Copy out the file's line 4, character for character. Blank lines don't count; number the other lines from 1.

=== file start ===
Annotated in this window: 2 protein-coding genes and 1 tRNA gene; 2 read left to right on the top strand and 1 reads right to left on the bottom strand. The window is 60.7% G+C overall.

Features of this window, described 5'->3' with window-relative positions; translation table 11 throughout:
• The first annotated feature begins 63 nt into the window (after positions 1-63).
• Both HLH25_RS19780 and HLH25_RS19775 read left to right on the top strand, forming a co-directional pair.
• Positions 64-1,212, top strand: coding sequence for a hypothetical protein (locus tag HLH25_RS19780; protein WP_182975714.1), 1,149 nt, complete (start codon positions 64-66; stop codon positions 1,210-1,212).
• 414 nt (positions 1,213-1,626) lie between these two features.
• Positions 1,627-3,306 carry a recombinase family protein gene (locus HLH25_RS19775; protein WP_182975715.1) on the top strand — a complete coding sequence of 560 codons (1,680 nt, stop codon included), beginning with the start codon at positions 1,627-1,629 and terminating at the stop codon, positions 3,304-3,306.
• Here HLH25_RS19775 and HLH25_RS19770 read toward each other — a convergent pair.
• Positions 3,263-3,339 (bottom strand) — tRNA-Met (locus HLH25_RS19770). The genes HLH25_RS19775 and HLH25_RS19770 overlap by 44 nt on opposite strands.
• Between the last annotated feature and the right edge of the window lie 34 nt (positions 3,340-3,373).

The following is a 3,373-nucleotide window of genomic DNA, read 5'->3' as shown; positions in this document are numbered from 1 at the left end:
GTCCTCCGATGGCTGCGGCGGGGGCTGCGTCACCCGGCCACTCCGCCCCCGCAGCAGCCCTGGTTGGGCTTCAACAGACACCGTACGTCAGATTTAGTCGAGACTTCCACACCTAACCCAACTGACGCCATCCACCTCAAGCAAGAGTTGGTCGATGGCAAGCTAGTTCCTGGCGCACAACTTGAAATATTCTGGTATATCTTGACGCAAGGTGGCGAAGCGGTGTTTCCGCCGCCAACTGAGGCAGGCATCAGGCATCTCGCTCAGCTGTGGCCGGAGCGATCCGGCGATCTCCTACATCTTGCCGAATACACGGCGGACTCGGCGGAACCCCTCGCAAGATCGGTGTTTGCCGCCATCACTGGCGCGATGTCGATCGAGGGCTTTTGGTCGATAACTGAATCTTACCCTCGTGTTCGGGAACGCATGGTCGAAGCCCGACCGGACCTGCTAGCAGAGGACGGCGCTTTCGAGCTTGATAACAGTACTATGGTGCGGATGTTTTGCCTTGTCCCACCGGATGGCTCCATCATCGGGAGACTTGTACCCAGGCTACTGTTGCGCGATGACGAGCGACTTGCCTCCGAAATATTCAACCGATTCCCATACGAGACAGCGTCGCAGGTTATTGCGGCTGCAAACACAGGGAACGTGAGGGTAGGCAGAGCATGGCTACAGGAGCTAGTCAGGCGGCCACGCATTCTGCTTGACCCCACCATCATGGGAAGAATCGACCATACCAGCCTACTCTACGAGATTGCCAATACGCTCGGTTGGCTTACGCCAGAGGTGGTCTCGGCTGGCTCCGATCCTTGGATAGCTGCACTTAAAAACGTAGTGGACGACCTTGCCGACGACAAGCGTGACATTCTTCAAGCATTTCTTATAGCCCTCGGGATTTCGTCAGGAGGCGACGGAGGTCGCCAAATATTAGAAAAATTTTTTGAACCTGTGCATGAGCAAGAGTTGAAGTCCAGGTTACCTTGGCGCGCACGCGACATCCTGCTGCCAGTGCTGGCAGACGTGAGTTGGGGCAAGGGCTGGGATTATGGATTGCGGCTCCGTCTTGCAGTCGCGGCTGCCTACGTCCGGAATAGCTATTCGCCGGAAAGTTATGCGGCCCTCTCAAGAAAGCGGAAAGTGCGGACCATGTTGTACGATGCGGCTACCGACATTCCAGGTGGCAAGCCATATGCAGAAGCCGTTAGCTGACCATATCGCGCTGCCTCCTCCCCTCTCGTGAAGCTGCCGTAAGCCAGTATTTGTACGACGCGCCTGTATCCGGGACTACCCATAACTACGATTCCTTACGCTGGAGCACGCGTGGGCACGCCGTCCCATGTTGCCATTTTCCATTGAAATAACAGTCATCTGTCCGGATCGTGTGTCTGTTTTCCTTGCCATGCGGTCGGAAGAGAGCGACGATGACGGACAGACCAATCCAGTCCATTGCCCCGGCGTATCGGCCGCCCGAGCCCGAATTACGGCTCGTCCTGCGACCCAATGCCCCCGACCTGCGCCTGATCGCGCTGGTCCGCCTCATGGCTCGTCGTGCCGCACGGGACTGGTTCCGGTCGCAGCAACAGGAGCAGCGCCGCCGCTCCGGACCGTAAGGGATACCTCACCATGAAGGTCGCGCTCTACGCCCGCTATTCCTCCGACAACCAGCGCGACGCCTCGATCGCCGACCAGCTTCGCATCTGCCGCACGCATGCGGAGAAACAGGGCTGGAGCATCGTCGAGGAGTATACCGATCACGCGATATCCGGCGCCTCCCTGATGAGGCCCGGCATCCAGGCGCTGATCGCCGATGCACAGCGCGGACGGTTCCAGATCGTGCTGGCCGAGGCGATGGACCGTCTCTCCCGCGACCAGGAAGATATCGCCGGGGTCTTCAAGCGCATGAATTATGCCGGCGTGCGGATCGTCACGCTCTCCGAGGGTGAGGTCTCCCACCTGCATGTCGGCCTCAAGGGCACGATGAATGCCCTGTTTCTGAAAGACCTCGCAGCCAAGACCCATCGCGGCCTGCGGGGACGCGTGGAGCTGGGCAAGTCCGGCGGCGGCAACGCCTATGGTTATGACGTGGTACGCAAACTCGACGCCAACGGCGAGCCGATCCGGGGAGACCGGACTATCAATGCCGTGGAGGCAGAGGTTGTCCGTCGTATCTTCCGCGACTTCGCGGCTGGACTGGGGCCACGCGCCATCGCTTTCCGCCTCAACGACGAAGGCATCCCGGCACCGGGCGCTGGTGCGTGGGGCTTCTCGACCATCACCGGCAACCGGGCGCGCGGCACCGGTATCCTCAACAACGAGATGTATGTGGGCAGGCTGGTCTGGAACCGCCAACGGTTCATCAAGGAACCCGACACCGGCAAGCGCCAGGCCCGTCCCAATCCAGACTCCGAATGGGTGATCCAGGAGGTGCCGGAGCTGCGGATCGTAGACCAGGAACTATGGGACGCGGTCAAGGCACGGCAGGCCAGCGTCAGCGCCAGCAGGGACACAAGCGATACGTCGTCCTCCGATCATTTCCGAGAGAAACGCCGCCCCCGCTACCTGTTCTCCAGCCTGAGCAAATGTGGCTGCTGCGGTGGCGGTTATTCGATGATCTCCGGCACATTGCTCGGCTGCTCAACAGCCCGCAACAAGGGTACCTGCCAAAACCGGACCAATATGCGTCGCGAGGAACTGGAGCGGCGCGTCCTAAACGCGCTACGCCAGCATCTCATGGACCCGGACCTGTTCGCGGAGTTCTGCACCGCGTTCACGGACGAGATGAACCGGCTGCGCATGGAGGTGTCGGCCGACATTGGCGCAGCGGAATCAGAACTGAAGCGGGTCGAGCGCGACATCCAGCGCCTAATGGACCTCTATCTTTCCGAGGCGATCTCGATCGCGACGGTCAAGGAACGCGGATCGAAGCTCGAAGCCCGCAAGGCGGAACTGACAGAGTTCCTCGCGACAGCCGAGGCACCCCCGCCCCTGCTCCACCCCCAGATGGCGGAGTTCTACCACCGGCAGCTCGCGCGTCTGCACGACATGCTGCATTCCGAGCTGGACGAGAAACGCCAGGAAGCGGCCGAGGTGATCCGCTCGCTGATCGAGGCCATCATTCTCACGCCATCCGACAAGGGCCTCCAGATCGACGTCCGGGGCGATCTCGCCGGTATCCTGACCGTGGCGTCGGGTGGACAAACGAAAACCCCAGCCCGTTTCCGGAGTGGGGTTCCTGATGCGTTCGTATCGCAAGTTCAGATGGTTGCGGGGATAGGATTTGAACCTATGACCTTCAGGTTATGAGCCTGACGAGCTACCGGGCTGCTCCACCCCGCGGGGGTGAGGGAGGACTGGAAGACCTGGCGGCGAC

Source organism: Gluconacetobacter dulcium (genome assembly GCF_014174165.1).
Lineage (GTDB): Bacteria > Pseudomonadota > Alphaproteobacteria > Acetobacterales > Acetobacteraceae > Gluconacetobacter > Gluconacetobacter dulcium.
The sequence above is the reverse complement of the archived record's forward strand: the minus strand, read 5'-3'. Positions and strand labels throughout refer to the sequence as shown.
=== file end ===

• Both HLH25_RS19780 and HLH25_RS19775 read left to right on the top strand, forming a co-directional pair.